Durham Region Transit is one of Ontario’s largest public transportation systems. Formed in 2006 when the municipal transit systems of Pickering, Ajax, Oshawa, Whitby, and Clarington were amalgamated into one system. Durham Region Transit now services a much larger area than any of these smaller systems did. Residents in Ajax can ride DRT throughout Durham Region to each of the communities that make up the region (Pickering, Ajax, Whitby, Clarington, Oshawa, Scugog, Uxbridge, and Brock). The DRT operates more than 200 vehicles, servicing nearly 3000 stops in the region. The system also features many interregional connections, which can get riders to different parts of Toronto, the GTA, as well as neighbouring regions.
The Ajax GO train station is a hub stop for many DRT bus routes. From this connection, Ajax residents can take the GO train into Union Station, where connections to the TTC, Via Rail, and the UP Express are available. The GO train can also be ridden to Oshawa where Via Rail connections can be made, or to the Whitby GO station, where intercity Coach Canada and Megabus buses can be caught.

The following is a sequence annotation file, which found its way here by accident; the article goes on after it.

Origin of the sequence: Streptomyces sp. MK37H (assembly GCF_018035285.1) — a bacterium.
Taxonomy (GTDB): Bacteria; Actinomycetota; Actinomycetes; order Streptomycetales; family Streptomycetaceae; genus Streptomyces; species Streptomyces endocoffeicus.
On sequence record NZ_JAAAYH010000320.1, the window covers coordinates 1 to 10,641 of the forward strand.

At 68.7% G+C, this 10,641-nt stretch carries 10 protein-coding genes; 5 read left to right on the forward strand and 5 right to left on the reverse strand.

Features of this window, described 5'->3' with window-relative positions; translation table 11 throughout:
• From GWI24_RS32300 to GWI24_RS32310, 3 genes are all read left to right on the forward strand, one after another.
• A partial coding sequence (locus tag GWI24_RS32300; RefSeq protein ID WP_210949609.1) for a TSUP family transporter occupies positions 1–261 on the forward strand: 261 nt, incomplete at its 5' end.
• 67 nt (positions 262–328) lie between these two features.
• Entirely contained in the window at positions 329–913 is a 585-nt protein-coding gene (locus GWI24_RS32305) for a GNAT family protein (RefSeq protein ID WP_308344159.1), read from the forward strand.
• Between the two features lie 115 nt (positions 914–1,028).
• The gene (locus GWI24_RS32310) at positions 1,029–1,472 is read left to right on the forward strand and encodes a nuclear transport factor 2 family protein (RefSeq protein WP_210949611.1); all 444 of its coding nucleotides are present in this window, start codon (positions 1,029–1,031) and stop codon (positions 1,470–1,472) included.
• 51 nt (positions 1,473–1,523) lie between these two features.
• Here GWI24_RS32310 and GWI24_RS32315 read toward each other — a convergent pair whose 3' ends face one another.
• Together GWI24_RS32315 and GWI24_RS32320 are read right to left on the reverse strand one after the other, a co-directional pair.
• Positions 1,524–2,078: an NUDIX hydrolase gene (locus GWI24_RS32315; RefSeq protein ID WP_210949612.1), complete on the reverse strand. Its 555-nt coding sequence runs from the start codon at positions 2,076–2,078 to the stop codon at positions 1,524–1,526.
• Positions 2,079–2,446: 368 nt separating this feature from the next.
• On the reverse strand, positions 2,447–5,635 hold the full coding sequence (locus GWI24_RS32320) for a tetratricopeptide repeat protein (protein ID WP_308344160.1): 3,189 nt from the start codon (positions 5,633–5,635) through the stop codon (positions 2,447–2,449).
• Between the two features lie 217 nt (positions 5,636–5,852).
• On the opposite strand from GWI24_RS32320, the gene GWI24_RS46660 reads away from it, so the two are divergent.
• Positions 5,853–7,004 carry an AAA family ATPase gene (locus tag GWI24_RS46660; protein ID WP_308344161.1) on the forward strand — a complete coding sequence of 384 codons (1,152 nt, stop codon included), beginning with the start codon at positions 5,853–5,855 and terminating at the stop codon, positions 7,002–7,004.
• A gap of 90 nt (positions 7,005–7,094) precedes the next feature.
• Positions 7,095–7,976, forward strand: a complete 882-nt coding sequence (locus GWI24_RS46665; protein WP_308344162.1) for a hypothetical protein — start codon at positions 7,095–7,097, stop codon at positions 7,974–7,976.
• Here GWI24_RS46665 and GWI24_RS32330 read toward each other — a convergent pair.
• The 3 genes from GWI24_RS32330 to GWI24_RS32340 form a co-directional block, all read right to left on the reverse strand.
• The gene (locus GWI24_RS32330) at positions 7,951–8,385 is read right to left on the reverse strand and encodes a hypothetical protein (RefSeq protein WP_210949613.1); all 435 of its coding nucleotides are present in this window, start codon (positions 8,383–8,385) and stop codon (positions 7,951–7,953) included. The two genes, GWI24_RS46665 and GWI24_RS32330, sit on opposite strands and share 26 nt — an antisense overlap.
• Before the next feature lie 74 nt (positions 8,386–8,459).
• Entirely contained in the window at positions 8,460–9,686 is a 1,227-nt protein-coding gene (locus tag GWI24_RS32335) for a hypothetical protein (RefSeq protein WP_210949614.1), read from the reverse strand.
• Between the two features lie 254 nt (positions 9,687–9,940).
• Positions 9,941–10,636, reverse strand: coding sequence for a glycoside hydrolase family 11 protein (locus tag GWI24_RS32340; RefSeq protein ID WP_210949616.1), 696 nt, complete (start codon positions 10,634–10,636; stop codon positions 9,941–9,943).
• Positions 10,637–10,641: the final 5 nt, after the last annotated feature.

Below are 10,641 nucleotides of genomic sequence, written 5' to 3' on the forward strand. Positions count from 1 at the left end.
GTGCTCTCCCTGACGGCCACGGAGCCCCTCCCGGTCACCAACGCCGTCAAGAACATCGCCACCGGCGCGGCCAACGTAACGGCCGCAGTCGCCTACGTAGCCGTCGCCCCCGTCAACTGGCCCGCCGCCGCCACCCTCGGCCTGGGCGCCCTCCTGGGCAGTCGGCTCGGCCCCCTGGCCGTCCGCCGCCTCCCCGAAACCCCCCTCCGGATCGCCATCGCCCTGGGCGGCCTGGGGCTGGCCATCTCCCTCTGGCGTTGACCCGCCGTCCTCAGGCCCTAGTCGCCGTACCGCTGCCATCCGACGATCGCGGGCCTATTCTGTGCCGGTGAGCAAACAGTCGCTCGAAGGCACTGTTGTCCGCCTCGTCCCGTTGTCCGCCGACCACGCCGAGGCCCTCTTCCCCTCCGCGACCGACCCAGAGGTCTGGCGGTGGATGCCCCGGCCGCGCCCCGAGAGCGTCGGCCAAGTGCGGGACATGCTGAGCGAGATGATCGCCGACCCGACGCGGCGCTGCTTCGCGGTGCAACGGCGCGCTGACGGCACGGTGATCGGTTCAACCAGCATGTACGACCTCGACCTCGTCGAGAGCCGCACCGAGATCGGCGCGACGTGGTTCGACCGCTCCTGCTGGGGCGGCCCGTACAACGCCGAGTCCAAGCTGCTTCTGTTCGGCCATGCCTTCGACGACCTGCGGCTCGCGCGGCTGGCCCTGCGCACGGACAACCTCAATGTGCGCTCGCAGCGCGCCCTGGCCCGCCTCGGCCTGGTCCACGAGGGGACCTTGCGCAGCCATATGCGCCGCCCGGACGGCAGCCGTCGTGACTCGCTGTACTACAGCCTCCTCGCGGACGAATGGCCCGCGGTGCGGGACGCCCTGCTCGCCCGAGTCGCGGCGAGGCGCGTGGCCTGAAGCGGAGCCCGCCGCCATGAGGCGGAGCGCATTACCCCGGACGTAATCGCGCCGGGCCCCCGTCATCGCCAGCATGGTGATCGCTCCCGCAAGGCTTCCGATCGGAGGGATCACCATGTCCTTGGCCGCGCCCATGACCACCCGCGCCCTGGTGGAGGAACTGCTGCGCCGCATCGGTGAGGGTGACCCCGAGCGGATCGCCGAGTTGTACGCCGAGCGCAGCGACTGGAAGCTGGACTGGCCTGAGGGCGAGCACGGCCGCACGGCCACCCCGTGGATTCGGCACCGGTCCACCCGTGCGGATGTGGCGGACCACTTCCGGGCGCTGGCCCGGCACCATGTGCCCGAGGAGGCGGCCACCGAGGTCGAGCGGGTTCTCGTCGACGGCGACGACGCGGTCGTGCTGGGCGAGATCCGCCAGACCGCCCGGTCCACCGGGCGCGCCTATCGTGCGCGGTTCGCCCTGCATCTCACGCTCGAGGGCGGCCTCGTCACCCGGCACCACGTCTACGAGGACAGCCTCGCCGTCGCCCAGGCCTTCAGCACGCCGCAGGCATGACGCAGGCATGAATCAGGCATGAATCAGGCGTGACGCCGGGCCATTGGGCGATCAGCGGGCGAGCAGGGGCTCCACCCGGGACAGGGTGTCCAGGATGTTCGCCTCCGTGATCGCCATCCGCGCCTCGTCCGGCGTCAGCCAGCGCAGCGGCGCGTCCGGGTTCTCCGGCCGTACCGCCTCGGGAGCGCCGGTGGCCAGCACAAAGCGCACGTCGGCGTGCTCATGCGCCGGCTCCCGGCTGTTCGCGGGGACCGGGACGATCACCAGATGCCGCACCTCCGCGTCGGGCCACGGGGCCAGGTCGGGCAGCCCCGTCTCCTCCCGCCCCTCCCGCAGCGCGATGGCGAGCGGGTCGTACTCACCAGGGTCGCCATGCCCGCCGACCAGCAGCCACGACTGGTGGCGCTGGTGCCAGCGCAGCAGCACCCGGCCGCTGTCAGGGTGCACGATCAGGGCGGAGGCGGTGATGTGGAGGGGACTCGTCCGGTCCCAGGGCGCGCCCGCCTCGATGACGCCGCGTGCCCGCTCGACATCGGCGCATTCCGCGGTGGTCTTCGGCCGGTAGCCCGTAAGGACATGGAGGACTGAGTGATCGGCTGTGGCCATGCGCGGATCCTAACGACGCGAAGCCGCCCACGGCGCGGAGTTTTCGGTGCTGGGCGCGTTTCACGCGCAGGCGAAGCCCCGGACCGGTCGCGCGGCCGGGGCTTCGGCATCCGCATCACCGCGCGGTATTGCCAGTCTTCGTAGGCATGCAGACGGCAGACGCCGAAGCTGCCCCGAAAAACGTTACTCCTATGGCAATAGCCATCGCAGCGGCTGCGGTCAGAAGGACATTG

Until the end of September 2020, ActiveTO major road closures will occur every weekend, including long weekends. Due to on-going evaluation by the city, planned construction or maintenance closures, and long weekends, routes and times for each weekend may change.
To get a list of significant weekend road closures happening in most weekends in August, click HERE.
Shortly after announcing the Emmy Awards nominations, The Academe informed nominees that the ceremony will be online due to COVID-19.
The announcement comes without surprise after restrictions and lockdowns imposed since the pandemic began. The Emmys will take place on September 20th and will be the first major awards show in Hollywood since the Covid-19 pandemic began.
Henry’s, a Toronto based camera store chain, has received court permission to restructure, after being in business for more than a century, to survive during this Covid-19 pandemic.
Henry’s Enterprises Inc. reported that earlier this year, they filed a notice of intention to submit a proposal for creditor protection and was given the green light to continue operations.
Gillian Stein, the CEO, said that the company is in a strong position to serve long-term, “Most importantly, we were able to save important Canadian jobs and keep Henry’s a Canadian, family-owned business,” she said.
In response to Covid-19, temperature screenings will begin in phases at Canada’s airports.
Today screenings will begin in 15 of the busiest airports, including Toronto’s Pearson Airport and three international airports in Vancouver, Montreal, and Calgary.
The next phase of screenings will begin in the following 11 busiest airports: Toronto-Billy Bishop, Winnipeg, Regina, Saskatoon, Edmonton, Kelowna, Victoria, St. John’s, Halifax, Quebec City, and Ottawa on September 30.
The Canadian Air Transport Security Authority reported that before proceeding to the screening checkpoint, all passengers departing from these airports will be required to go through temperature screenings.